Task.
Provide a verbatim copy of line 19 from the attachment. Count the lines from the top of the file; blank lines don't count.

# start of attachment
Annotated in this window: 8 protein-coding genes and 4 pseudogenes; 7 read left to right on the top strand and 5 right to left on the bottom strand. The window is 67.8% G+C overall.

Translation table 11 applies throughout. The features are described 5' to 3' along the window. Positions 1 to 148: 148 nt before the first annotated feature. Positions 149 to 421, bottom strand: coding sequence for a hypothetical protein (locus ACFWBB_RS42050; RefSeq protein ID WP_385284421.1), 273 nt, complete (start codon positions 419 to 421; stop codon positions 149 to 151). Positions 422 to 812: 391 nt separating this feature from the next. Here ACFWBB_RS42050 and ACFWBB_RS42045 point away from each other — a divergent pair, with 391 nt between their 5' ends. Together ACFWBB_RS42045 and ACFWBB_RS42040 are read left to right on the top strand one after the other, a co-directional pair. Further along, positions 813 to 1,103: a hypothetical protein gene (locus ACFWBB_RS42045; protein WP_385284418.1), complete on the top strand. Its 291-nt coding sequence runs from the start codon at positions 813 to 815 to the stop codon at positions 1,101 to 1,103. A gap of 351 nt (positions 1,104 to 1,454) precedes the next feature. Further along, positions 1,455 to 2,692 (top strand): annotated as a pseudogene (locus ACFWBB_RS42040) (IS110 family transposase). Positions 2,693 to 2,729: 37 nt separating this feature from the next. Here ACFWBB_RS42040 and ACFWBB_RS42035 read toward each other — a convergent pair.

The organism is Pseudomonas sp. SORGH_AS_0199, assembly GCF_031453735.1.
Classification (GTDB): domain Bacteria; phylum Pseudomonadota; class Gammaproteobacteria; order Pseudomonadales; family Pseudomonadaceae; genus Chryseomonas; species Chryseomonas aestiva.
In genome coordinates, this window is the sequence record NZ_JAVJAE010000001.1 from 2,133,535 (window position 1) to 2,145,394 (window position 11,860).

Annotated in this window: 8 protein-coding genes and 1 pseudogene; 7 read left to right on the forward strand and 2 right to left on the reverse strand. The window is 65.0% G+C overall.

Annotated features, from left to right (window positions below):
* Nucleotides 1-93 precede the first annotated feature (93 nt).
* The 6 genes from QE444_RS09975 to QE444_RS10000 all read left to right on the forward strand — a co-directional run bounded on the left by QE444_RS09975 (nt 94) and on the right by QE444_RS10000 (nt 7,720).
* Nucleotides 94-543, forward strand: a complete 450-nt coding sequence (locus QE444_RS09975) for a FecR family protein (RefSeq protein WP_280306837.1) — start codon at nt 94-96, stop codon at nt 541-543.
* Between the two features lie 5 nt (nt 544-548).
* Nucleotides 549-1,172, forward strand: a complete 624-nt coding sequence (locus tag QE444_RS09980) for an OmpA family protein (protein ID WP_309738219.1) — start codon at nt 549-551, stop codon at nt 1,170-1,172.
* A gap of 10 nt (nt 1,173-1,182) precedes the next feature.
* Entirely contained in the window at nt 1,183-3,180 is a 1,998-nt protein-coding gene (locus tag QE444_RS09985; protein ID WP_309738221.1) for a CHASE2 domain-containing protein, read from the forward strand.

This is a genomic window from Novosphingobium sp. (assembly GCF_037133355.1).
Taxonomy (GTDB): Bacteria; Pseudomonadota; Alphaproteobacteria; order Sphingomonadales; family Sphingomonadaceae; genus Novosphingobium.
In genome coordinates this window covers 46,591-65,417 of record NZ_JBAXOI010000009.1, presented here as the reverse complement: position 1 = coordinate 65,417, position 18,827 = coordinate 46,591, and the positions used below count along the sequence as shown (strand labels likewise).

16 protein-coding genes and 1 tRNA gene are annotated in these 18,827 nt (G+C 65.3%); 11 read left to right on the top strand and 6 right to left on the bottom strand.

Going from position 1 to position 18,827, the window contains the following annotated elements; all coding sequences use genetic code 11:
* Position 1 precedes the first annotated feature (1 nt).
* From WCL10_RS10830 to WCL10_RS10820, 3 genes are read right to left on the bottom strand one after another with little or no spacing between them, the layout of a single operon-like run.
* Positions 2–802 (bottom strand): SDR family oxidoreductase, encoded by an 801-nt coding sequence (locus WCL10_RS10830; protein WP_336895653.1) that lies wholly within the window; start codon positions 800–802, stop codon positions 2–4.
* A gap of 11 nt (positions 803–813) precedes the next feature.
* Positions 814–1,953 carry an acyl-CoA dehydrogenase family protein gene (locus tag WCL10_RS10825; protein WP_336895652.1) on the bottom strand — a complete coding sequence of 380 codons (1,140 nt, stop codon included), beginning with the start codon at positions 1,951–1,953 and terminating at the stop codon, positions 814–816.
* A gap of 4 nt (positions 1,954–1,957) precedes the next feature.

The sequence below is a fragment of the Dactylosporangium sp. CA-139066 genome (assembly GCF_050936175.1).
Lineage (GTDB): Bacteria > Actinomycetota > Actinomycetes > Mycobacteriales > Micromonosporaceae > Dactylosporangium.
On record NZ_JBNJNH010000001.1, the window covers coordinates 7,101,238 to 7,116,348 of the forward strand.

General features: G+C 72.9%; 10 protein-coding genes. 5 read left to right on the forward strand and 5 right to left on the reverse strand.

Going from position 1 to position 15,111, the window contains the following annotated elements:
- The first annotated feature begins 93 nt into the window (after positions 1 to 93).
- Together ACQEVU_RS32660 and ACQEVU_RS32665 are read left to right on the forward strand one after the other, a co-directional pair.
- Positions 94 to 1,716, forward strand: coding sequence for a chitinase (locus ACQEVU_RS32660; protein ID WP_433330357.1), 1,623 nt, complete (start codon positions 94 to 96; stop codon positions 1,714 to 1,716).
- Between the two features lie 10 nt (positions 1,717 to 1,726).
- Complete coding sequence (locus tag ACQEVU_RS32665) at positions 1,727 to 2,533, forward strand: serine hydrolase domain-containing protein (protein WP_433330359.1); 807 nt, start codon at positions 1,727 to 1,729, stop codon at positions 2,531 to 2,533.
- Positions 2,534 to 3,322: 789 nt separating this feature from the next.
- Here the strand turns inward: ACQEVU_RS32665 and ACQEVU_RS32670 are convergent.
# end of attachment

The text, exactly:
Going from position 1 to position 18,827, the window contains the following annotated elements; all coding sequences use genetic code 11: